The Air Zimbabwe Group Chief Executive Officer Peter Chikumba noted that the vision to green our communities has already been set; hence failure is not an option as the Almighty will support this vision. Air Zimbabwe as the biggest airline in the country supports the vision.

He pledged to the Mayor and the Inner City Partnership project that Air Zimbabwe with immediate effect has adopted the International Friendship Forest. He urged the City of Harare to continue providing technical and policy guidance, security and water to the centre. Air Zimbabwe was also going to support the branding of the place and advertise it to visitors.

The Air Zim CEO supported by their CSR representative and staff donated 400 trees to four schools surrounding the airport as part of supporting the Harare greening initiatives. The trees were donated through the mayor and the four school representatives and school children received the trees and they promised to plant them all. Mr. Chikumba also donated 100 palm trees to the Harare Mayor.

Mr. Karl Riber, coordinator of Tree Africa within Environment Africa indicated that his organisation is dedicated to working with others on environment issues. He also indicated that in the coming five years the national target is to plant 2 million trees, this will translate to planting 400,000 trees per year, which is a huge number which will need a lot of support from all stakeholders.

He called on all partners on this initiative to work jointly and scale it up so as to meet or surpass this target. More resources also need to be mobilized to support the process. Businesses and individuals among other stakeholders were also challenged to come, collect and plant trees. He also acknowledged the support done by UNDP/UNV in funding the event and also donating 100 trees.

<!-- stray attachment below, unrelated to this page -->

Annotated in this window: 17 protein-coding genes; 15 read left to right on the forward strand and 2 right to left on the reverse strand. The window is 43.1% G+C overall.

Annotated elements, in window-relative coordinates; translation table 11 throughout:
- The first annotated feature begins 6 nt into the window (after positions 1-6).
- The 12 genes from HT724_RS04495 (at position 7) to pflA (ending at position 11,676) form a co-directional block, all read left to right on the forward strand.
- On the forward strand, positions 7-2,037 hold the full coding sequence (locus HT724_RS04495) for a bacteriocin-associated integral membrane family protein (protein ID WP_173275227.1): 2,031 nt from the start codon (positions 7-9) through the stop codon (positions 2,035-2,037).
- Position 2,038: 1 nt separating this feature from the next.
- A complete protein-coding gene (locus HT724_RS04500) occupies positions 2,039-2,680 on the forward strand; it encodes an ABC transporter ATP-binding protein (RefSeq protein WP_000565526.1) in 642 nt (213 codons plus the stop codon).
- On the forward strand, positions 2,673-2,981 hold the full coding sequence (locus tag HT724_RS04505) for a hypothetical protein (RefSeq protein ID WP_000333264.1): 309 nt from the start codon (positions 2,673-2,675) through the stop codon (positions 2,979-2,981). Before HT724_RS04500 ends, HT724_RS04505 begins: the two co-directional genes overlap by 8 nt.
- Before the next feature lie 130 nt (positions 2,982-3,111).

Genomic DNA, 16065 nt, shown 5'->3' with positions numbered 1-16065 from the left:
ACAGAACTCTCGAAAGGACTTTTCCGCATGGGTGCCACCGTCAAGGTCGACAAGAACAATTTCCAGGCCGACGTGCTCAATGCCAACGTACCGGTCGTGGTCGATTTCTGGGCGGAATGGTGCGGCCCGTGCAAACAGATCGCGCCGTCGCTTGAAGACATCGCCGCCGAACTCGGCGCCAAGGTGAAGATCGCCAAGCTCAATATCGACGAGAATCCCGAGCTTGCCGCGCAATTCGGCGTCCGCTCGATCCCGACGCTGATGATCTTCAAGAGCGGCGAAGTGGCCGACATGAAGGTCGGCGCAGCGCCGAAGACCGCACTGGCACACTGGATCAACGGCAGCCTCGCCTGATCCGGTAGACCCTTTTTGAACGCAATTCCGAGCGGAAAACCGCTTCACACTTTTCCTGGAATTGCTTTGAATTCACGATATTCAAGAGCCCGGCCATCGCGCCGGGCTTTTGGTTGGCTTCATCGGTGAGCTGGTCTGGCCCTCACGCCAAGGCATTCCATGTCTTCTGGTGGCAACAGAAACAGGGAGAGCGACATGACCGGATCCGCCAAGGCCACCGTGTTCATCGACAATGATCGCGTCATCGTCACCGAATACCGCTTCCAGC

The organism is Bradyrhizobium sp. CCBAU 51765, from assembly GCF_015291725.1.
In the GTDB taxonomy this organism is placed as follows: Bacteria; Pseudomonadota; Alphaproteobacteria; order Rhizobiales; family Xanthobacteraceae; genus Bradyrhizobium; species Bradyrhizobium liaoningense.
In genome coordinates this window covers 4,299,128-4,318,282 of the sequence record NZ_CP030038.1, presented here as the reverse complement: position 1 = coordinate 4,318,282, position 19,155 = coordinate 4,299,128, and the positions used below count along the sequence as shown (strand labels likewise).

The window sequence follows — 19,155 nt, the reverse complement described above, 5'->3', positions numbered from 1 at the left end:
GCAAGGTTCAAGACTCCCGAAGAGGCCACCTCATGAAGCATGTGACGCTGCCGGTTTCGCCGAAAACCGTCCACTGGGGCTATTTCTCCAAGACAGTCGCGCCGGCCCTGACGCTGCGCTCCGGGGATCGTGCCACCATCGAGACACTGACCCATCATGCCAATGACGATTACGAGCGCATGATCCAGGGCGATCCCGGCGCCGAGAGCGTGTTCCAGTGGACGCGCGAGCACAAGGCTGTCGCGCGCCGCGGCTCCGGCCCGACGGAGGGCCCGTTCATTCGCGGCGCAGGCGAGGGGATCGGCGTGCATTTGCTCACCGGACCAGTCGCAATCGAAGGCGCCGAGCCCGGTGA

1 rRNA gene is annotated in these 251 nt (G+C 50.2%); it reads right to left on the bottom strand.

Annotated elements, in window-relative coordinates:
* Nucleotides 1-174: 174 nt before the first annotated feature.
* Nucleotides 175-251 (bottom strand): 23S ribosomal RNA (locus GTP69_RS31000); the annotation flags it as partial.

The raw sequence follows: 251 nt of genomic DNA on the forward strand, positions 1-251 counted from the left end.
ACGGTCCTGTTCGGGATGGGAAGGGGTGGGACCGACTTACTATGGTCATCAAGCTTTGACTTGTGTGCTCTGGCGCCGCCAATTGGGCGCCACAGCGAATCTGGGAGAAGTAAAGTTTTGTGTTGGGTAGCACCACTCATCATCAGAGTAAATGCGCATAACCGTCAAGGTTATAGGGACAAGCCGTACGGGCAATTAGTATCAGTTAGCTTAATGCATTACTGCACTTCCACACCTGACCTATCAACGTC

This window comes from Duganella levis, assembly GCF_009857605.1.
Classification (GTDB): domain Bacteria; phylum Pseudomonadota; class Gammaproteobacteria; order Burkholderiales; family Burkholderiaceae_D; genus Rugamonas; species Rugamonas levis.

Mr. Mutisi from Harare City Council demonstrated how to plant a tree. The Mayor was the first to plant his tree and put in his landmark. This was followed by the Air Zimbabwe CEO, UNV representatives, UNV volunteers, Environment Africa and all participants. In less than an hour, all the 200 trees donated for the event were planted and watered. All participants were served with refreshments courtesy of UNDP/UNV.

The event was very successful and showed that if central and local government, UN agencies, CSOs and the business sector continue working together on environment management issues, this goes a long way in halting and reversing the trend of the depletion of natural resources in Zimbabwe, especially deforestation which constitutes one of the main environmental problems in the country. The decentralized IVD events all incorporated environmental activities to volunteer for a better climate on our planet.